As well as weapons you can also use ‘Duke Vision’, which is essentially night vision, and a Holo-Duke which draws enemy fire away from you. Chugging a can of beer, or taking a handful of steroids temporarily increases your strength, allowing you to go melee crazy with your fists. Taking both at the same time sends you into ‘Roid Rage’ which gives you immense strength with the downside of having extremely blurred vision. Those of you who like to blow stuff up will be pleased to hear that you can also carry trip mines and pipe bombs.
Duke also forgoes anything as wimpish as a health bar, and instead he has his ‘Ego’. When the Ego bar reaches zero then it’s game over, but instead of the health packs of old it recharges automatically after a period of time without taking damage. My main problem with this is it is at odds with Duke Nukem’s ‘run and gun’ attitude. You’re expected to take cover to recharge, yet there is no cover system, and in a lot of cases no cover either.
A fuel efficient 1 mile to the gallon
The worst example I came across was several of the larger enemies all armed with unlimited pipe bombs. They continuously bombarded the door I was trying to get through with pipe bombs and there was nothing I could do to get through. Eventually, after several deaths, I managed to squeeze through purely by chance only to get cut down by a barrage of bullets. There also seems to be an almost perverse obsession with making you string together pixal perfect jumps to progress. Some of these are ridiculously annoying.
After all that, when you’re on the verge of giving up, you’ll come across a set piece which has you grinning like a loon, or a level idea that is really clever. Throughout the game you will encounter pods that shrink you down to a tiny size, meaning the small room you were just walking across becomes a level in itself. These provide a lot of fun, and leaves you wishing that the rest of the game had that much attention to detail lavished upon it.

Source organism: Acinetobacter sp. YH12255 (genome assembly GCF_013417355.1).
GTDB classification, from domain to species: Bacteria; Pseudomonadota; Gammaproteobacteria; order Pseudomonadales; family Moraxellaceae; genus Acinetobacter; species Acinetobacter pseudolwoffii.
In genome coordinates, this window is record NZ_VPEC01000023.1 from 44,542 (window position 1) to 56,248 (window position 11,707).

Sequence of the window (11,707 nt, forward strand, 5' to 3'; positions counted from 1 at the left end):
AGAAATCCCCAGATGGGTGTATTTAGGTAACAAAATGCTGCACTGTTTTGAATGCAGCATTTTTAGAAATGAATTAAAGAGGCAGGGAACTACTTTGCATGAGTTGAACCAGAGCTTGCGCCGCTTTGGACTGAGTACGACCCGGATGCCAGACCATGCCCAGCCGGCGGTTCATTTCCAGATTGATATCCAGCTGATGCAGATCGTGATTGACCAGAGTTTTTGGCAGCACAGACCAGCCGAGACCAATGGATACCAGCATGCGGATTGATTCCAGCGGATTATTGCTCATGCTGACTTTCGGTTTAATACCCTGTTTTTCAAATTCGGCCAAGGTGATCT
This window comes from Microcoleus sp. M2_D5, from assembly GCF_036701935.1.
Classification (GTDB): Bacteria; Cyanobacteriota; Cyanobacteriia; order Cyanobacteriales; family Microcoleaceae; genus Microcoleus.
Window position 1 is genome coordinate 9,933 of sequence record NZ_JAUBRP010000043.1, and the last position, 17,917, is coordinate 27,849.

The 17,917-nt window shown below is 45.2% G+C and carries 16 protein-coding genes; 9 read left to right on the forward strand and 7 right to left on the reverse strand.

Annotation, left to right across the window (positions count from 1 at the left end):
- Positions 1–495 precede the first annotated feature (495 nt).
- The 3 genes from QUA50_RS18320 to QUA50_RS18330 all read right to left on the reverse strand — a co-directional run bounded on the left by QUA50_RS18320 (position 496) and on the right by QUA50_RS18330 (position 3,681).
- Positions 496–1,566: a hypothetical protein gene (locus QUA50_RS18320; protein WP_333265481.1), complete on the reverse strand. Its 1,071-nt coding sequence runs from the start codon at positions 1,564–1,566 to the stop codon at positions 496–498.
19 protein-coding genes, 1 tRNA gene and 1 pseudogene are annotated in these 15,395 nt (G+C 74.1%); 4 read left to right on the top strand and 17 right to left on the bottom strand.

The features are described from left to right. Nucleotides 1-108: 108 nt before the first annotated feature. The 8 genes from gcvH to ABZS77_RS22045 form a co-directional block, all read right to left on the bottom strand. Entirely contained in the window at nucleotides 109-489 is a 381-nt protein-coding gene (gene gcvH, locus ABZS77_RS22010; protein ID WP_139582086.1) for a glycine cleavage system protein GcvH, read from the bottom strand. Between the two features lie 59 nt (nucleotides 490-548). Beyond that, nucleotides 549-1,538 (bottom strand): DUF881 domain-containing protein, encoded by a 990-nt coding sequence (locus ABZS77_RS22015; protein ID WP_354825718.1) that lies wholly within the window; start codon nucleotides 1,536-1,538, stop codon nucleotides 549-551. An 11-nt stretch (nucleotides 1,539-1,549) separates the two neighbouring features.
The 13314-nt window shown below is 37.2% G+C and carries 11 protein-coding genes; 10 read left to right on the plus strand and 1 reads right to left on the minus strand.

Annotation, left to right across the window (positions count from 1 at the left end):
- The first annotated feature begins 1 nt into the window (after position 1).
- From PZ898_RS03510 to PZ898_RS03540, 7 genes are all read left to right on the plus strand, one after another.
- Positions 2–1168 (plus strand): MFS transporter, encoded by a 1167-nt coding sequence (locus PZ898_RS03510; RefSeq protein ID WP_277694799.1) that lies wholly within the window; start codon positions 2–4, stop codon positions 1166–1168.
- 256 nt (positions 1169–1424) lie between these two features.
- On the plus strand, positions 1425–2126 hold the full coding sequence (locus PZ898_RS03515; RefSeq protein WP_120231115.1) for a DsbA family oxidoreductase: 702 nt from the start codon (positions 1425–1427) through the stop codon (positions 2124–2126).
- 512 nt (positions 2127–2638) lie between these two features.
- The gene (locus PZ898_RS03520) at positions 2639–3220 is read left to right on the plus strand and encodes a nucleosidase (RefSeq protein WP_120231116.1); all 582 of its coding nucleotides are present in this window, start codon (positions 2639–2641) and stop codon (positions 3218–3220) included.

There is also a fair amount of interaction with items in the game world, be it signing autographs, taking a whizz in the toilet or even playing a game of pinball. You can tell the game has been stuck in development hell, because this constant flitting between good and bad feels exceptionally disjointed.
Once the campaign mode has been bested (about ten hours on normal difficulty) there is multiplayer to sink your teeth into. It’s basic, but functional, and although I have heard people complain of lag issues I have yet to come across this. At the moment it seems most online players are sticking firmly with deathmatch, or team deathmatch, and even then the servers aren’t exactly rammed (on the Xbox 360 version, anyway). Earning XP during online bouts will see you unlock items such as sunglasses to customise your Duke with.
- Fantastic weapons.
- A good variety of locations.
- A couple of clever ideas.
- Some nice set pieces.
- Looks terrible.
- Doesn’t sound that great either.
- Imprecise aiming.
- ‘Jokes’ are mostly not funny.
- Some awful pacing issues.
- Spamming enemies.
- The overall feeling of tedium.
Amazingly, despite being in development for fourteen years, Duke Nukem Forever feels unfinished. For every enjoyable section there are several that feel tacked-on and just plain lazy. Despite a few bright moments (it picks up towards the end) the game struggles to ever push its way above average. Hail to the King? Sorry but no, the King is dead.
Reviewed on the Xbox 360